So it was with some trepidation that I took the Central Line to Caraway on a cold Monday evening with two colleagues in tow, having been invited to dine there by an ex-colleague. The husband of the ex-colleague has a business interest in the restaurant and she was being kind and spreading the word simultaneously. I am always suspicious of free meals. Or of free anything for that matter. I’m cynical like that.

Cynicism gave way under the weight of a delicious meal. Caraway was heavenly. A large Indian carved wood door took us into a simple yet elegant interior. The staff was almost entirely imported from India and the menu was too long, mainly north Indian with some random things that did not fit thrown in for good measure. I was told that the menu was never ending because they were testing out what worked and what didn’t before honing it down to a more manageable list. Thankfully there was not a Balti or Vindaloo or Madras in sight.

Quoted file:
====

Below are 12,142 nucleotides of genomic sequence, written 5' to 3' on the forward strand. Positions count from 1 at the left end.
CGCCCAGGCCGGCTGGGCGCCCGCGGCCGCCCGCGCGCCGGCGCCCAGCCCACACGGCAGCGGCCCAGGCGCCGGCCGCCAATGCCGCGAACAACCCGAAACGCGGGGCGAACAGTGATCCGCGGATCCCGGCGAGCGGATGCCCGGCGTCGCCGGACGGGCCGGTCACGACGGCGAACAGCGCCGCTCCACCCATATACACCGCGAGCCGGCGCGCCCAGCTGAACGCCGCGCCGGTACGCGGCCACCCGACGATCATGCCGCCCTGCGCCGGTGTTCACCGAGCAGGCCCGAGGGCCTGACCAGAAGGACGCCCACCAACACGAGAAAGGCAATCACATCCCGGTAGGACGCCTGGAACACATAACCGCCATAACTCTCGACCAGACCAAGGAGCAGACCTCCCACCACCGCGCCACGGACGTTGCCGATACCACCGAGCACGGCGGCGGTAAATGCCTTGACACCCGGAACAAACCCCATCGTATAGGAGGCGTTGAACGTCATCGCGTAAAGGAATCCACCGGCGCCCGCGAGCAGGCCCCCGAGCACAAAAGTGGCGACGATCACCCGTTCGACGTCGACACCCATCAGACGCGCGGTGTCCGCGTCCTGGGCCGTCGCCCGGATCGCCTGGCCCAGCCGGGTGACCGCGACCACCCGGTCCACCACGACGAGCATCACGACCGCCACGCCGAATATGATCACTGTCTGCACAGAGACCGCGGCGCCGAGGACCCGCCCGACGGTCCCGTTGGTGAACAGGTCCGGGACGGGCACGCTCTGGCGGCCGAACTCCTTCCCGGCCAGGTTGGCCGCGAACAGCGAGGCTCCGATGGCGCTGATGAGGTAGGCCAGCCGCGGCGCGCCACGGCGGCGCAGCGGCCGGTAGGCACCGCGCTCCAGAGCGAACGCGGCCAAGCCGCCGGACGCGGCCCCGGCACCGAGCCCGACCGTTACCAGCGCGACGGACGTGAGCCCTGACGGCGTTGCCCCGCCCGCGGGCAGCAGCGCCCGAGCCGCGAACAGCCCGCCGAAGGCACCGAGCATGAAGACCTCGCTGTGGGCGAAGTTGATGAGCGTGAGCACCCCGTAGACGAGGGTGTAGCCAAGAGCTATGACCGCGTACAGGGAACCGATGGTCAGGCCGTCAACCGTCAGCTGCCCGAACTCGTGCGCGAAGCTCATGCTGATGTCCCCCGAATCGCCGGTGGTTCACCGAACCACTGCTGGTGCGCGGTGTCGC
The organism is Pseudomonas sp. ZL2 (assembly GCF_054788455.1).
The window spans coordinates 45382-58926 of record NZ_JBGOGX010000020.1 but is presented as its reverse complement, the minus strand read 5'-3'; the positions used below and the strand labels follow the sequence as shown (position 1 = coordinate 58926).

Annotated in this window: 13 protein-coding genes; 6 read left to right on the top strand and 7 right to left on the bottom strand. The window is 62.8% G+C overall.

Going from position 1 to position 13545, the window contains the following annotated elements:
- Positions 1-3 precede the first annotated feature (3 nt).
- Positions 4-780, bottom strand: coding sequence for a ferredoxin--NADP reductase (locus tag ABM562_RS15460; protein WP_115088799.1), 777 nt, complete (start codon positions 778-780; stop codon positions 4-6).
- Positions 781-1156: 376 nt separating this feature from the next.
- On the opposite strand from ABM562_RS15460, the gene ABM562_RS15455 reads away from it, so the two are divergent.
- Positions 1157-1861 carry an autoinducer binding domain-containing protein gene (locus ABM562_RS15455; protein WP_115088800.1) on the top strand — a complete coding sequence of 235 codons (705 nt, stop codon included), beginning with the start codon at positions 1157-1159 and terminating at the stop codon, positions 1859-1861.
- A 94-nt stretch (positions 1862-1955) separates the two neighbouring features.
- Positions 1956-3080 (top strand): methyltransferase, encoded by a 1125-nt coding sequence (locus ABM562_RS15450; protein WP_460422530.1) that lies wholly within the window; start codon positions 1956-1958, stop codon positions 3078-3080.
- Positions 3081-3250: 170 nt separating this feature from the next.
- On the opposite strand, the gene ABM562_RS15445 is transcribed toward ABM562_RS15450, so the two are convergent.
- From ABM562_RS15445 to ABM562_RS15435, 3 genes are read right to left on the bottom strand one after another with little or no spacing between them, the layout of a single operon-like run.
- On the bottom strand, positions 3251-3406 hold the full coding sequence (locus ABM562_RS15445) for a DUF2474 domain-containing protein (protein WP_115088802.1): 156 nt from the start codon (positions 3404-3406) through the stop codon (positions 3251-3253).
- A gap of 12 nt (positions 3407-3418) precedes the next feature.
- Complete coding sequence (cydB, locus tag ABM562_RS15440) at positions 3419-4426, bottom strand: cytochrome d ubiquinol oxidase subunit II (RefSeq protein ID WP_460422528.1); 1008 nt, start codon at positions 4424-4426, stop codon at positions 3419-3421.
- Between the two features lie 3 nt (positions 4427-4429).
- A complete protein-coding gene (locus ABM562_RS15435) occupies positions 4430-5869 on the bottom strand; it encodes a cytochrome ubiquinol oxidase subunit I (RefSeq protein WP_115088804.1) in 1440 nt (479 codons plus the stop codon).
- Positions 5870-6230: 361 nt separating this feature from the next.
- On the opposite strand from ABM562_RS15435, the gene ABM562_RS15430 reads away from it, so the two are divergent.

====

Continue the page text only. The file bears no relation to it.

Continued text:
We shared starters and main meal between 4 of us so that everyone could try everything. I’m not going to go over our entire meal, just point out the dishes that caught my fancy and that I would go back for. Among other starters we had dilli ki aloo tikki (which was not quite Delhi’s but really really really good nevertheless with some awesome channa served on the side of it) and some bhelpuri (which was fresh and with every chutney like it had just been made rather than out of a supermarket bottle). Among our main dishes the most mentionable were the dal (which was not gummy or chunky in consistency but instead perfectly piping hot and freshly tempered), galouti kebabs (not a patch on Lucknow’s but still soft melt-in-the-mouth and delicious) and baingan ka bharta (which I LOVE if it is made well and I have to say this was one of the best, again consistency and flavour won me over). The highlight however was the freshly made rumali roti’s - one of my all-time favourite’s which is unbelievably unavailable in London. Watched the chef throw it in the air and lay it delicately on its upturned cooking structure. Beauty in motion. The rumali itself was light and thin and oh-so tasty. I defy you to eat one and quibble.